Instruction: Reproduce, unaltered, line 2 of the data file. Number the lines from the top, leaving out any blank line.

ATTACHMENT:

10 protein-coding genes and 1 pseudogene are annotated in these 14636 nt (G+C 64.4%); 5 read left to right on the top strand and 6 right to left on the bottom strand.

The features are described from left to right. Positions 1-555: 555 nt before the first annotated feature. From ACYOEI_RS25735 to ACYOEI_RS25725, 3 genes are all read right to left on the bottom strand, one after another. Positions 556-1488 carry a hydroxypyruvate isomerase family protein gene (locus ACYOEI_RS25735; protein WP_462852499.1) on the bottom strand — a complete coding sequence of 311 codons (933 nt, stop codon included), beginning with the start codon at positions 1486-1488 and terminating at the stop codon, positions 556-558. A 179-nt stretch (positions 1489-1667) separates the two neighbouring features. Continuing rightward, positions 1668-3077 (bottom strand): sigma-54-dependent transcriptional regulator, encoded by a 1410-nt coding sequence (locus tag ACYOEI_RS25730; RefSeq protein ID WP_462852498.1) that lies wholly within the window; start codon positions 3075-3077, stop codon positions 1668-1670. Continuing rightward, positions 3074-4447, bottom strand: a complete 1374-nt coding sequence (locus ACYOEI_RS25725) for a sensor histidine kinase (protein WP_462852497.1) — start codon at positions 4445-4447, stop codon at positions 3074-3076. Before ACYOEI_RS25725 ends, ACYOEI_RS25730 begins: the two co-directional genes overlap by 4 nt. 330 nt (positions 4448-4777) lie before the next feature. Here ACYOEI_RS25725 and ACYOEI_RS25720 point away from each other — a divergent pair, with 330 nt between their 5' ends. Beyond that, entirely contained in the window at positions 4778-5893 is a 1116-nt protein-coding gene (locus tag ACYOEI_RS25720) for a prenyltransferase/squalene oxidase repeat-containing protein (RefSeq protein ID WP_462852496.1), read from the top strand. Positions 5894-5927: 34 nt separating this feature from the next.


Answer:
The features are described from left to right. Positions 1-555: 555 nt before the first annotated feature. From ACYOEI_RS25735 to ACYOEI_RS25725, 3 genes are all read right to left on the bottom strand, one after another. Positions 556-1488 carry a hydroxypyruvate isomerase family protein gene (locus ACYOEI_RS25735; protein WP_462852499.1) on the bottom strand — a complete coding sequence of 311 codons (933 nt, stop codon included), beginning with the start codon at positions 1486-1488 and terminating at the stop codon, positions 556-558. A 179-nt stretch (positions 1489-1667) separates the two neighbouring features. Continuing rightward, positions 1668-3077 (bottom strand): sigma-54-dependent transcriptional regulator, encoded by a 1410-nt coding sequence (locus tag ACYOEI_RS25730; RefSeq protein ID WP_462852498.1) that lies wholly within the window; start codon positions 3075-3077, stop codon positions 1668-1670. Continuing rightward, positions 3074-4447, bottom strand: a complete 1374-nt coding sequence (locus ACYOEI_RS25725) for a sensor histidine kinase (protein WP_462852497.1) — start codon at positions 4445-4447, stop codon at positions 3074-3076. Before ACYOEI_RS25725 ends, ACYOEI_RS25730 begins: the two co-directional genes overlap by 4 nt. 330 nt (positions 4448-4777) lie before the next feature. Here ACYOEI_RS25725 and ACYOEI_RS25720 point away from each other — a divergent pair, with 330 nt between their 5' ends. Beyond that, entirely contained in the window at positions 4778-5893 is a 1116-nt protein-coding gene (locus tag ACYOEI_RS25720) for a prenyltransferase/squalene oxidase repeat-containing protein (RefSeq protein ID WP_462852496.1), read from the top strand. Positions 5894-5927: 34 nt separating this feature from the next.